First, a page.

YouTube in Time

Team Members

Christian, Samuel, Simeona, Bronwen

Research Question

Is YouTube becoming less user-generated?

Sub-Question: What was watched on the YouTube of 2007, 2008, 2009, and 2010?

YouTube is a web platform that is generally perceived to facilitate user generated content, communities and social interactions. It was founded in 2005 as a ‘consumer media company for people to watch and share original videos worldwide through a web experience’. In November 2006 YouTube was acquired by Google.

In 2009 a variety of financial analysts publicly criticized Google's acquisition of YouTube. They claimed it was moving toward profitability too slowly, or that it had no chance of ever being profitable. In response, Google embarked on a variety of "monetization" strategies, incliding cross-licensing agreements, better integration with Google AdWords and DoubleClick, and modifications to the user interface to make YouTube seem more like television. It now has video agreements with several US entertainment corporations: Columbia Broadcasting System, National Broadcasting Company, Universal Music group, Sony BMG Music Entertainment Group and The National Hockey League.

While no one disputes that it is possible to upload a quirky video to YouTube, if most or all attention to YouTube never flows to this independent content how different is YouTube from a traditional mass medium? Most people have not been able to study attention to YouTube because historical data about viewership is unobtainable.

In an attempt at answering this broad question we have subdivided our research into time frames of one month.

Steps in Method

Before the DMI Summer School began, collaborators wrote a YouTube crawler and compiled meta information about popular videos on YouTube for 28 months. This resulted in a set of ~130 million records describing 440,036 unique YouTube videos seen between 27/11/2007 and 21/03/2010. The video archive was generated by a crawler based in Cambridge, MA, USA, so it provides a US-centric, English view of YouTube.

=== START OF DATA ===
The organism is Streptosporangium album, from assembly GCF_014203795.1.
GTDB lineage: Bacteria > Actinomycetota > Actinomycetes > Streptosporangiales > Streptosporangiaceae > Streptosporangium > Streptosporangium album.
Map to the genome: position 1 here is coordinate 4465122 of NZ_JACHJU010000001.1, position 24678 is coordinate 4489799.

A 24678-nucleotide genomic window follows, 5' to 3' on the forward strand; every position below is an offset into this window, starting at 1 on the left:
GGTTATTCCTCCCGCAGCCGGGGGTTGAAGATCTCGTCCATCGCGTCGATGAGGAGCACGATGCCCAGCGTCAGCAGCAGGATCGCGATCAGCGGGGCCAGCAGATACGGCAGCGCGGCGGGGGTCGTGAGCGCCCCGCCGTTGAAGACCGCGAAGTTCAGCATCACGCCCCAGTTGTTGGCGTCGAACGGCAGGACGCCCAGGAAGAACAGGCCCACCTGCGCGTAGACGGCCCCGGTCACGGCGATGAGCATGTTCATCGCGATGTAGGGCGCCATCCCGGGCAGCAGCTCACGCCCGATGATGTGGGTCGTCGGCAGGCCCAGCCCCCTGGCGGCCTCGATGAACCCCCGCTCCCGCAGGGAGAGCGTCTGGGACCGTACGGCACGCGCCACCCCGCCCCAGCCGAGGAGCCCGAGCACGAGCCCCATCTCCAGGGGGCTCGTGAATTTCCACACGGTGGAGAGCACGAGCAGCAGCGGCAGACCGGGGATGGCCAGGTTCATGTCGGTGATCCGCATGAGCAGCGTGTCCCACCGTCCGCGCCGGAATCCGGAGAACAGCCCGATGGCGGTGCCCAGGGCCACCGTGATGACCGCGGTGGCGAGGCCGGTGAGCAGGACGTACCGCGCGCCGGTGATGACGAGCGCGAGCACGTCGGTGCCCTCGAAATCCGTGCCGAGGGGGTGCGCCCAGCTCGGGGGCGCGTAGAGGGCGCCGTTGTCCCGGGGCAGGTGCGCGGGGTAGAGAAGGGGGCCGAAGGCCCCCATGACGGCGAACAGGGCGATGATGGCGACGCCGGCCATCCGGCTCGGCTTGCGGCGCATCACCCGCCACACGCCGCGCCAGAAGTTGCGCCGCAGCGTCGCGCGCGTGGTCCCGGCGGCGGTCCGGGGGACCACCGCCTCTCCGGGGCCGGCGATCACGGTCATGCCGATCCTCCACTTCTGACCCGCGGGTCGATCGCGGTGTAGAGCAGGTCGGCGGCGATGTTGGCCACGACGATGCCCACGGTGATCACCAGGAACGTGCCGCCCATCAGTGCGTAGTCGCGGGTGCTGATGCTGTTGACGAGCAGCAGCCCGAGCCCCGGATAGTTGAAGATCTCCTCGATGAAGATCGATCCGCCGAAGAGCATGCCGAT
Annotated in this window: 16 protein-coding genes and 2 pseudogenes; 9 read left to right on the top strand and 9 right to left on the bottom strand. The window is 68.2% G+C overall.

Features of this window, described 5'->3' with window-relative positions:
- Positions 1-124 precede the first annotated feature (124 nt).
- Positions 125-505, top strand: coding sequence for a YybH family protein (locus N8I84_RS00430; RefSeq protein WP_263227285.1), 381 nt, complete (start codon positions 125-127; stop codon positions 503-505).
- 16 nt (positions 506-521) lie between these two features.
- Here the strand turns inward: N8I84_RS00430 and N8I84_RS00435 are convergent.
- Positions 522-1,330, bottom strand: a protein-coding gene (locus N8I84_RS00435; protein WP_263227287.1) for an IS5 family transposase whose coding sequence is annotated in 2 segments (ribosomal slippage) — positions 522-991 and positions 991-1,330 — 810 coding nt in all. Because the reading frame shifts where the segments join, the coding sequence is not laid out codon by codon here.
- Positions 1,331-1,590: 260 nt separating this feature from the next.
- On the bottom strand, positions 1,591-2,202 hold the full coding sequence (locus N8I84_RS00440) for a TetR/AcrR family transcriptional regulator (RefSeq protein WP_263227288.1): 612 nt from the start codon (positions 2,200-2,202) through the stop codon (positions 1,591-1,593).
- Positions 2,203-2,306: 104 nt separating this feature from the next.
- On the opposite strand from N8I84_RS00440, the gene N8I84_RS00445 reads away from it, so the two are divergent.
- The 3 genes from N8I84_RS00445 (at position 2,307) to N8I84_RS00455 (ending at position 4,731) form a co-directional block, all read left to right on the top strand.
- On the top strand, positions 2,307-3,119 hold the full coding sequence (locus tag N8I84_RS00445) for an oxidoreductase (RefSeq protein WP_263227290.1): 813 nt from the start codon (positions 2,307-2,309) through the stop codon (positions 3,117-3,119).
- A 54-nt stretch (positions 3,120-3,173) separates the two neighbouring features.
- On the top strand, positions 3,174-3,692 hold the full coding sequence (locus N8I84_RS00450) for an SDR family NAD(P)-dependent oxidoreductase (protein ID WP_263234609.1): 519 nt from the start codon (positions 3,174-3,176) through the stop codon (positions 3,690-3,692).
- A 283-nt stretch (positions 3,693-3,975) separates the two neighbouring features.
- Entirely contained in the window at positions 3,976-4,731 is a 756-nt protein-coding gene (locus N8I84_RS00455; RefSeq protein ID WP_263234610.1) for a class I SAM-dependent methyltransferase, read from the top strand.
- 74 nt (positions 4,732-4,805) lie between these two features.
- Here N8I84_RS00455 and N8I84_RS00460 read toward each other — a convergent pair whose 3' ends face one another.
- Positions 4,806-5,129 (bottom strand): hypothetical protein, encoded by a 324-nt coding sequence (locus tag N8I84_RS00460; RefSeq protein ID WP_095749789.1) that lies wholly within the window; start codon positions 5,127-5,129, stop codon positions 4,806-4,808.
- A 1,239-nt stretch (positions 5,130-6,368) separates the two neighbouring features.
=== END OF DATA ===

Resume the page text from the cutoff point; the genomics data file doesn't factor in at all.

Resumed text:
Christian wrote a web interface that enables us to explore this historical archive.

The crawler discovered videos in a variety of ways:

Most (213913) of the videos were discovered by the Digg Explorer.
Some (49969) were discovered by the Most Today Explorer.
Some (38134) were discovered by the Top Today Explorer.
A few (2371) were discovered by the Technorati Explorer.

The rest (132864) were discovered by feeding the crawler with search terms that the research team thought might be of interest because they are controversial topics. Examples: kkk, muslims, islam, army, scientology, censor ...

Crawler activity:

Crawler Activity

The gaps in data represent where the crawler was inactive. This could be due to a number of reasons including: blocked by YouTube, technical problems with server/network ...

First Attempt

First we sampled the top 1000 most viewed videos between 27/11/2007 and 21/03/2010. We extracted the text from their title, tags, category and description, and clouded the data in Wordle. The visuals that we produced were then animated (click here to see the video). During this stage of playing around and coming to terms with the data, we encountered a few issues. The general drawback of tag clouds has been discussed elsewhere, but below we outline a few of the issues that we discovered were directly affecting our work.

1. The "Peanut Butter Jelly" effect

Peanut Butter Jelly

One of the videos was a novelty song called "It's Peanut Butter Jelly Time." The uploader had posted the lyrics (mainly repetitions of the line, "It's Peanut Butter Jelly Time") in the description of the text. The multiple repetition of these words in the description field meant that the cloud generated for this series was disproportionately dominated by these words.